Monsoon storms in the West bringing end to record heat

The area scorched by wildfires received much-needed rain.

A heat wave coupled with dry conditions and erratic winds helped to ignite and spread wildfires across the West over the weekend.

But those conditions will be short-lived, with the region expecting heavy rain soon.

There are currently 38 uncontained, large fires burning in the West on Monday morning.

Los Angeles had three days in a row of record highs over the weekend, and Burbank reached its all-time record high of 114 degrees on Saturday.

The heat will not be record-breaking today.

There is some good news for the wildfires over the next few days as a monsoon brings high humidity and a chance for rain to the dry Southwest.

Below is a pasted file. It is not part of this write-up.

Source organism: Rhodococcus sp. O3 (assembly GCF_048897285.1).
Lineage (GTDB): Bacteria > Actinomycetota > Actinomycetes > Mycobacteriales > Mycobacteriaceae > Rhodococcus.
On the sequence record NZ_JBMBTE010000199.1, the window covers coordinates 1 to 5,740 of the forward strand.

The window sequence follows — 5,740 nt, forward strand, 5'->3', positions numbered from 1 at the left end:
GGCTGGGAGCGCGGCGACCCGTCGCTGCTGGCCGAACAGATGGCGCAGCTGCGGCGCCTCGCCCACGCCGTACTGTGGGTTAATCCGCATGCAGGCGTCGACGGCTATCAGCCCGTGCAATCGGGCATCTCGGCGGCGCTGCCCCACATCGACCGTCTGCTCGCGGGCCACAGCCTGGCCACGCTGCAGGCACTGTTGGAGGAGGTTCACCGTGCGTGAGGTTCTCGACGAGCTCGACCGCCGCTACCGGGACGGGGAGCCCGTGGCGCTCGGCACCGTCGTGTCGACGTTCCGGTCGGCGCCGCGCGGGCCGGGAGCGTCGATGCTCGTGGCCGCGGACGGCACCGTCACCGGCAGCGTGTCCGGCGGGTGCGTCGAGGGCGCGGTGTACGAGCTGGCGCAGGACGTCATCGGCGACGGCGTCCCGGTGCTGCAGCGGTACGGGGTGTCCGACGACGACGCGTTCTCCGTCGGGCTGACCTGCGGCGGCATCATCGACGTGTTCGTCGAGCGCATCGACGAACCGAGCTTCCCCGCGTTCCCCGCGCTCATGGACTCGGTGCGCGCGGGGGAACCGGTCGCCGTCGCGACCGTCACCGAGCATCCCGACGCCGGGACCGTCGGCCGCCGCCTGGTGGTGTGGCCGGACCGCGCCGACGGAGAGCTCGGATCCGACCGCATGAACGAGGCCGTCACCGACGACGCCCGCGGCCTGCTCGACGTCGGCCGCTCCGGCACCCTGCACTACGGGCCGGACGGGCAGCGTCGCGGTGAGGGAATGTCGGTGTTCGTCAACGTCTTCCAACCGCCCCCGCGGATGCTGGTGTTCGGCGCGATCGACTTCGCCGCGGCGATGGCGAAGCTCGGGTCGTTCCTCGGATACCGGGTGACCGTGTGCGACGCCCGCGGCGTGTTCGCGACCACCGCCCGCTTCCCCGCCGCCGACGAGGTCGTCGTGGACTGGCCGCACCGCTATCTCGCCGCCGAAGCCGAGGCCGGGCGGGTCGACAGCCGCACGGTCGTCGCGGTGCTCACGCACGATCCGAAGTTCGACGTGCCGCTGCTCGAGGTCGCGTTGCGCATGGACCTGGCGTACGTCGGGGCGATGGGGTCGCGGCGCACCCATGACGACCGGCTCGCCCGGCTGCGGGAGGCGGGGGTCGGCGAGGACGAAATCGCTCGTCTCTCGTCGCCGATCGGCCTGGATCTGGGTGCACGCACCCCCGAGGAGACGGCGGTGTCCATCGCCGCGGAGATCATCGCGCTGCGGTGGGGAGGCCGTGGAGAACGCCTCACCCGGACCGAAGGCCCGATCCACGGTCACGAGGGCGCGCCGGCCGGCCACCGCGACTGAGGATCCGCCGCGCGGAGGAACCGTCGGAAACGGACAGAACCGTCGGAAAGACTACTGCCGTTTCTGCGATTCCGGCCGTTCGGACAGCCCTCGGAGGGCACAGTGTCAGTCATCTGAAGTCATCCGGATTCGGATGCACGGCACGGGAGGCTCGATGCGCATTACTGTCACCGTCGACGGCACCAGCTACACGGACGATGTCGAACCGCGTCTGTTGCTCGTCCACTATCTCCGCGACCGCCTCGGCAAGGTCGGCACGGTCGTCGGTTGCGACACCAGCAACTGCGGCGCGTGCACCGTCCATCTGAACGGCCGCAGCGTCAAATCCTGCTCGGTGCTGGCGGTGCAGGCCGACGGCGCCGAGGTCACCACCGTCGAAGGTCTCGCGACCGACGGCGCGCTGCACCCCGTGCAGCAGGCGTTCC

The bad news is that, some of these storms will produce locally very gusty, erratic winds that could spread wildfires. Also, these storms will produce lightning, which could also spread or start new wildfires.

New hurricane forms

Our first hurricane of the 2018 hurricane season has fizzled in the eastern Caribbean before hitting Puerto Rico, with the former Beryl now just a few leftover thunderstorms that could bring heavy rain to the island. Some flash flooding is possible.

Attention turns to Tropical Storm Chris this morning as it sits off the coast of the Carolinas.

It is stationary, but eventually it is expected to move northeast parallel U.S. coastline.

Sometime later today the storm will become our second hurricane of the 2018 hurricane season.

Thankfully, Chris is just far enough from the East Coast that not many effects will be felt in the Carolinas and mid-Atlantic states.

The only concern is over deadly rip currents and high surf stretching from the Carolinas to the New Jersey coastline over the next several days as it moves parallel the coast.